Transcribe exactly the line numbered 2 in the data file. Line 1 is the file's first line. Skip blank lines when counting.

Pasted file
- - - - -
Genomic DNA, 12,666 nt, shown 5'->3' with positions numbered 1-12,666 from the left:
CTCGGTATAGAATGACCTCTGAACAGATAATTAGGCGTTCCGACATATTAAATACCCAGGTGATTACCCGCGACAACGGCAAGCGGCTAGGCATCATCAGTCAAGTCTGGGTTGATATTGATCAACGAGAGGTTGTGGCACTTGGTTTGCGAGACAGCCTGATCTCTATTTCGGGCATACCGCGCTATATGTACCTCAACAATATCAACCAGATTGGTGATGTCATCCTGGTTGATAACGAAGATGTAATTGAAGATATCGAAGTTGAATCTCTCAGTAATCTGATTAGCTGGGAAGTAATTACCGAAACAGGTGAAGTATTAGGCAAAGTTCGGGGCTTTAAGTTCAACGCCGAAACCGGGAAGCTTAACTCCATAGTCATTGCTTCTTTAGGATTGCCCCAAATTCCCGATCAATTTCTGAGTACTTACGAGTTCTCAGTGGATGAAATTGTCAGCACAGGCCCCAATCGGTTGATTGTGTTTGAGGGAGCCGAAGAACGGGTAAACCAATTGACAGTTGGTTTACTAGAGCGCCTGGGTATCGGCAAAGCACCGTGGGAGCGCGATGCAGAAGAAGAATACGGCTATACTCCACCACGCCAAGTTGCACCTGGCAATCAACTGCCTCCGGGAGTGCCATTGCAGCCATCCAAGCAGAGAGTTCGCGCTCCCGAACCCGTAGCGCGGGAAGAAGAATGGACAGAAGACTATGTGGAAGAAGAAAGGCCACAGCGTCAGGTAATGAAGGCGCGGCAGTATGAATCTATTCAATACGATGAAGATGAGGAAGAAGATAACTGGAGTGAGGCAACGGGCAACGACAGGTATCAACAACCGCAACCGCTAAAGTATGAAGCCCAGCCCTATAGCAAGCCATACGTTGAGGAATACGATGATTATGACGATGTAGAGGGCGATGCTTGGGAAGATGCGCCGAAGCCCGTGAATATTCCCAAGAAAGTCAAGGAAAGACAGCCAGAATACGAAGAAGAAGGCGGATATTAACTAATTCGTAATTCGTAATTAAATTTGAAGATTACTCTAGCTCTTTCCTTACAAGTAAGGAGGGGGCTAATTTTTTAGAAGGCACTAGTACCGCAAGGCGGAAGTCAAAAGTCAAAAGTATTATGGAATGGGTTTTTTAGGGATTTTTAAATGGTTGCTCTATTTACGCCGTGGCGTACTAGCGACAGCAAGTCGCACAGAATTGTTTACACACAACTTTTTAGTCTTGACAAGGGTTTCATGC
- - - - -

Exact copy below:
CTCGGTATAGAATGACCTCTGAACAGATAATTAGGCGTTCCGACATATTAAATACCCAGGTGATTACCCGCGACAACGGCAAGCGGCTAGGCATCATCAGTCAAGTCTGGGTTGATATTGATCAACGAGAGGTTGTGGCACTTGGTTTGCGAGACAGCCTGATCTCTATTTCGGGCATACCGCGCTATATGTACCTCAACAATATCAACCAGATTGGTGATGTCATCCTGGTTGATAACGAAGATGTAATTGAAGATATCGAAGTTGAATCTCTCAGTAATCTGATTAGCTGGGAAGTAATTACCGAAACAGGTGAAGTATTAGGCAAAGTTCGGGGCTTTAAGTTCAACGCCGAAACCGGGAAGCTTAACTCCATAGTCATTGCTTCTTTAGGATTGCCCCAAATTCCCGATCAATTTCTGAGTACTTACGAGTTCTCAGTGGATGAAATTGTCAGCACAGGCCCCAATCGGTTGATTGTGTTTGAGGGAGCCGAAGAACGGGTAAACCAATTGACAGTTGGTTTACTAGAGCGCCTGGGTATCGGCAAAGCACCGTGGGAGCGCGATGCAGAAGAAGAATACGGCTATACTCCACCACGCCAAGTTGCACCTGGCAATCAACTGCCTCCGGGAGTGCCATTGCAGCCATCCAAGCAGAGAGTTCGCGCTCCCGAACCCGTAGCGCGGGAAGAAGAATGGACAGAAGACTATGTGGAAGAAGAAAGGCCACAGCGTCAGGTAATGAAGGCGCGGCAGTATGAATCTATTCAATACGATGAAGATGAGGAAGAAGATAACTGGAGTGAGGCAACGGGCAACGACAGGTATCAACAACCGCAACCGCTAAAGTATGAAGCCCAGCCCTATAGCAAGCCATACGTTGAGGAATACGATGATTATGACGATGTAGAGGGCGATGCTTGGGAAGATGCGCCGAAGCCCGTGAATATTCCCAAGAAAGTCAAGGAAAGACAGCCAGAATACGAAGAAGAAGGCGGATATTAACTAATTCGTAATTCGTAATTAAATTTGAAGATTACTCTAGCTCTTTCCTTACAAGTAAGGAGGGGGCTAATTTTTTAGAAGGCACTAGTACCGCAAGGCGGAAGTCAAAAGTCAAAAGTATTATGGAATGGGTTTTTTAGGGATTTTTAAATGGTTGCTCTATTTACGCCGTGGCGTACTAGCGACAGCAAGTCGCACAGAATTGTTTACACACAACTTTTTAGTCTTGACAAGGGTTTCATGC